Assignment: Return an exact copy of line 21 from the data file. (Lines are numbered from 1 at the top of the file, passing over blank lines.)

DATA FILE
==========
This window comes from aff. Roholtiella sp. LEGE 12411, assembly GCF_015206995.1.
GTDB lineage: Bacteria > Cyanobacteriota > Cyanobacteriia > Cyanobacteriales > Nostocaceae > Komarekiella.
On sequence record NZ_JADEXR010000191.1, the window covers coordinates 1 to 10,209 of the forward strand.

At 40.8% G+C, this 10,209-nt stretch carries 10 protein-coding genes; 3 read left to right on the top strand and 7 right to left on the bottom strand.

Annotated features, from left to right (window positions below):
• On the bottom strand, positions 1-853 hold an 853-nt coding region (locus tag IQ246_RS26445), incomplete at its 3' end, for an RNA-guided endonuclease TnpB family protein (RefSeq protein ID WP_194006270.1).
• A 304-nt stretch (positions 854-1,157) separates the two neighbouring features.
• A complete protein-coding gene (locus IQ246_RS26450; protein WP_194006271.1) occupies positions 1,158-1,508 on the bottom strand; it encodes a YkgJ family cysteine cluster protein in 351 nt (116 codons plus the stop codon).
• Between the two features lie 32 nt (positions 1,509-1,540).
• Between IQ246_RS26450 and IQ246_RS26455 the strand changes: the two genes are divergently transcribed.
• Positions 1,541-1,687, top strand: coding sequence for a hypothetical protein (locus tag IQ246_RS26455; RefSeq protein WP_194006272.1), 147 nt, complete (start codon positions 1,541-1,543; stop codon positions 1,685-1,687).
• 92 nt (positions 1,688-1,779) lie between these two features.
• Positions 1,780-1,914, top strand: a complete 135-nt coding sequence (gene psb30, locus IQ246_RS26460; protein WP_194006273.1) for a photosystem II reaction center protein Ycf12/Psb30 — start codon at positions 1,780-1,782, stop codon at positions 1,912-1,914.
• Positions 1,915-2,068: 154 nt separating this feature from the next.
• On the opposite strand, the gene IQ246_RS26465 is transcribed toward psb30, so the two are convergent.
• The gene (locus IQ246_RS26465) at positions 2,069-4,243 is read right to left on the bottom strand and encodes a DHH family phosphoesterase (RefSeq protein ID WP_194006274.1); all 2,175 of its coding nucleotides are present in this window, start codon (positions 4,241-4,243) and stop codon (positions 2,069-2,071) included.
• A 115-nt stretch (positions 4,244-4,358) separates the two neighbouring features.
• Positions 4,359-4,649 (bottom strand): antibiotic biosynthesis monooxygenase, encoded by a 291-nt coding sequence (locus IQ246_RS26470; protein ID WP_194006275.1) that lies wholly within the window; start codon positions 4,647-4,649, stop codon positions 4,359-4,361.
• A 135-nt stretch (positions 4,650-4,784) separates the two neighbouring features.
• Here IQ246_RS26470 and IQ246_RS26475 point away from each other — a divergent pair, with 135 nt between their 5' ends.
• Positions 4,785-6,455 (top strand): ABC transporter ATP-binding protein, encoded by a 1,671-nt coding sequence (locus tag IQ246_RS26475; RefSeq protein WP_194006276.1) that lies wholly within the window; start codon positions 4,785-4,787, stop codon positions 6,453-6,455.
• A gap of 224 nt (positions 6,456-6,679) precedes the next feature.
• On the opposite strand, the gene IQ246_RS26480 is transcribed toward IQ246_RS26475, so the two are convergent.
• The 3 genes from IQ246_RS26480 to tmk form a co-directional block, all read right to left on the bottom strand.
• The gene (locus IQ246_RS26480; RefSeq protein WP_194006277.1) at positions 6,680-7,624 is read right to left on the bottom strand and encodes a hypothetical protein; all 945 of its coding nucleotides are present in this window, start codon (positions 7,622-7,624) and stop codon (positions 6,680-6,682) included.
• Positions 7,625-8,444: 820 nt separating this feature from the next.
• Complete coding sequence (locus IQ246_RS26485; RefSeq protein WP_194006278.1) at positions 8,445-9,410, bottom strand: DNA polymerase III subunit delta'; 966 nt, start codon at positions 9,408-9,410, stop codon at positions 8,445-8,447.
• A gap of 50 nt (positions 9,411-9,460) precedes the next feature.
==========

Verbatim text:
• Positions 4,785-6,455 (top strand): ABC transporter ATP-binding protein, encoded by a 1,671-nt coding sequence (locus tag IQ246_RS26475; RefSeq protein WP_194006276.1) that lies wholly within the window; start codon positions 4,785-4,787, stop codon positions 6,453-6,455.